To further analyze the role of E2F1 in Trib2 regulation, we assessed E2F1-induced Trib2 mRNA expression in cells transfected with E2F1. 293T, E2F1−/− mouse embryonic fibroblasts (MEFs), and K562 cells were transfected with control pcDNA vector, E2F1, or intracellular activated Notch1 ([ICNX] as a positive control5 ), and Trib2 mRNA expression was measured. There was a significant increase in Trib2 mRNA following overexpression of E2F1 (Figure 4A). Indeed there was significant reduction in Trib2 mRNA expression in E2F1−/− MEFs compared with WT MEFs (Figure 4B). E2F1−/− MEFs express little to no Trib2 protein expression (Figure 4C), and on transfection with E2F1 (and ICNX as positive control), we saw an increase in Trib2 protein expression (Figure 4D, left, lane 2). Similarly, transfection of K562 cells with E2F1 leads to an increase in Trib2 protein expression (Figure 4D, right). Conversely, small interfering RNA (siRNA) directed against E2F1 in 293T, HeLa, and K562 cells resulted in decreased Trib2 mRNA expression levels compared with siRNA scramble controls (Figure 4E-G), and analysis of a previously published transcriptional profile of E2F1-3−/− CD11b+ myeloid cells28 revealed a 4.6-fold reduction in Trib2.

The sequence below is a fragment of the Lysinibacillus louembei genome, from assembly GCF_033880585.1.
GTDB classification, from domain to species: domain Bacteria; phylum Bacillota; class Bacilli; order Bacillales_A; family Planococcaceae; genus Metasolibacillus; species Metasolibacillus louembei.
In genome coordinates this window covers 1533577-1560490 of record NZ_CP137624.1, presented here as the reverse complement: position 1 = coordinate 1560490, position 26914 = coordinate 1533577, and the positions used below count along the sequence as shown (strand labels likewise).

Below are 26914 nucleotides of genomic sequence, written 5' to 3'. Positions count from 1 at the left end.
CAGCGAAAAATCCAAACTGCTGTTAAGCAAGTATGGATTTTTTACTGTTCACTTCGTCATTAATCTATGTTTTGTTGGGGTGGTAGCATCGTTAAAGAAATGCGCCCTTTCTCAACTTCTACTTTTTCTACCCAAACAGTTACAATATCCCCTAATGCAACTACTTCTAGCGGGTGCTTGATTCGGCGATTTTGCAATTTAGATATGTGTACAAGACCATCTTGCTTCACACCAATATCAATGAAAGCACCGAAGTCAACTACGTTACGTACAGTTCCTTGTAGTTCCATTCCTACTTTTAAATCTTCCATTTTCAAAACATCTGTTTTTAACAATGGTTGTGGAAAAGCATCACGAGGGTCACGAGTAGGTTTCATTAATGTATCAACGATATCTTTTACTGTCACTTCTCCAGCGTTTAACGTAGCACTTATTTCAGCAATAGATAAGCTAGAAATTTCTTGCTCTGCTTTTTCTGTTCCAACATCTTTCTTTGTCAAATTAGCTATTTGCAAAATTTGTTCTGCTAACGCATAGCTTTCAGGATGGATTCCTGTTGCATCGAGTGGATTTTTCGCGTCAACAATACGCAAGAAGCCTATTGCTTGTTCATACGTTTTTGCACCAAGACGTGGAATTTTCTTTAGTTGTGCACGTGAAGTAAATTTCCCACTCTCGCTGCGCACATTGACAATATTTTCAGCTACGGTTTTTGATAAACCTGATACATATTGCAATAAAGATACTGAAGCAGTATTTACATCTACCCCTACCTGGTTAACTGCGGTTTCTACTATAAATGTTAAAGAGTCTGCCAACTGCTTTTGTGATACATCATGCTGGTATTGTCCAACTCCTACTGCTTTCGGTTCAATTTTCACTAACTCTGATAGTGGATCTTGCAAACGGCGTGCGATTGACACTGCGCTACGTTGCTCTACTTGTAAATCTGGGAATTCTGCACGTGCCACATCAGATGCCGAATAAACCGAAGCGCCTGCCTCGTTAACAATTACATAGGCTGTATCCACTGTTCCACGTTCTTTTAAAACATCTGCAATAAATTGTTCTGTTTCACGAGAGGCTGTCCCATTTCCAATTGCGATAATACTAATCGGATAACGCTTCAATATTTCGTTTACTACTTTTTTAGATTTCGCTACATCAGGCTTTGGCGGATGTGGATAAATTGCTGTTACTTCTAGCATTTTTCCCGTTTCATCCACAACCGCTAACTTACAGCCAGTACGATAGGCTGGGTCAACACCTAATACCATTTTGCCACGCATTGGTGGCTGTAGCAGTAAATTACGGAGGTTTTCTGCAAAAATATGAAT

We also identified putative C/EBPα binding sites in the Trib2 promoter using the TESS bioinformatics analysis tool. Indeed E2F1 binding sites B and C surround a region of the Trib2 promoter that contains a high confidence C/EBP binding site (−900 bp) (Figure 5A). C/EBPα-mediated inhibition of E2F1 is pivotal for granulopoiesis. As our previous work has shown that Trib2 degraded C/EBPα-p42 leaving increased expression of the oncogenic C/EBPα-p30 form in AML, we tested whether there was an E2F1-C/EBPα feedback loop regulating Trib2 expression. EMSA revealed that both C/EBPα-p42 and -p30 bind to this region at −900 bp using a C/EBPα binding site–specific probe (Figure 5B). Trib2 promoter assays showed a dose-dependent decrease in activity following cotransfection of increasing doses of C/EBPα-p42 compared with E2F1 alone (Figure 5C, left). Significantly, cotransfection of E2F1 and C/EBPα-p30 resulted in a dose-dependent increase in E2F1-induced Trib2 promoter activity (Figure 5C, right). These data show that the E2F1 regulation of Trib2 can be modulated by the presence of C/EBPα-p42 and C/EBPα-p30. Importantly, Trib2 mRNA expression decreased in myeloid K562 cells on C/EBPα-p42 expression, and reciprocally, Trib2 expression increased on C/EBPα-p30 expression (Figure 5D). This was not due to an increase in E2F protein expression by C/EBPα-p30 (supplemental Figure 1). This regulation was seen in K562 nuclear extracts at the DNA binding sites, as EMSA analysis showed that C/EBPα-p42 and -p30 modulated the binding of E2F1 to the Trib2 promoter at site B only (Figure 5E). The slower-migrating protein complex induced by C/EBPα-p30 contained both E2F1 and C/EBPα-p30 as seen by the disappearance of this complex in a supershift assay, indicating that these proteins are components of this complex (Figure 5F). Additionally, the E2F1-induced Trib2 promoter activity in K562 cells was modulated by C/EBPα-p42 and -p30 expression (Figure 5G). To investigate the physiological binding of C/EBPα to the Trib2 promoter in the myeloid lineage, we performed ChIP analysis for C/EBPα in normal murine GMPs at −900 bp. We detected C/EBPα bound to the Trib2 promoter in the region spanning the identified E2F1 binding sites B and C (Figure 5H) revealing that in normal GMPs, C/EBPα is recruited onto the Trib2 promoter. This is consistent with the ability of C/EBPα-p42 to inhibit E2F1 in normal myelopoiesis. Interestingly, real-time quantitative PCR analysis of normal WT GMPs compared with GMPs isolated from preleukemic mutant C/EBPα knockin mice that retain p30 expression but have lost p42 expression (Lp30, −/p30) reveals a significant increase in Trib2 expression in the mutant GMPs (Figure 5I). Therefore, in the presence of C/EBPα-p30 in the preleukemic GMP population, Trib2 mRNA expression is increased. Together, these data reveal that C/EBPα localizes to the Trib2 promoter in GMP progenitor cells, and the balance of C/EBPα-p42 and C/EBPα-p30 modulates the ability of E2F1 to activate Trib2 expression in normal and preleukemic myeloid cells.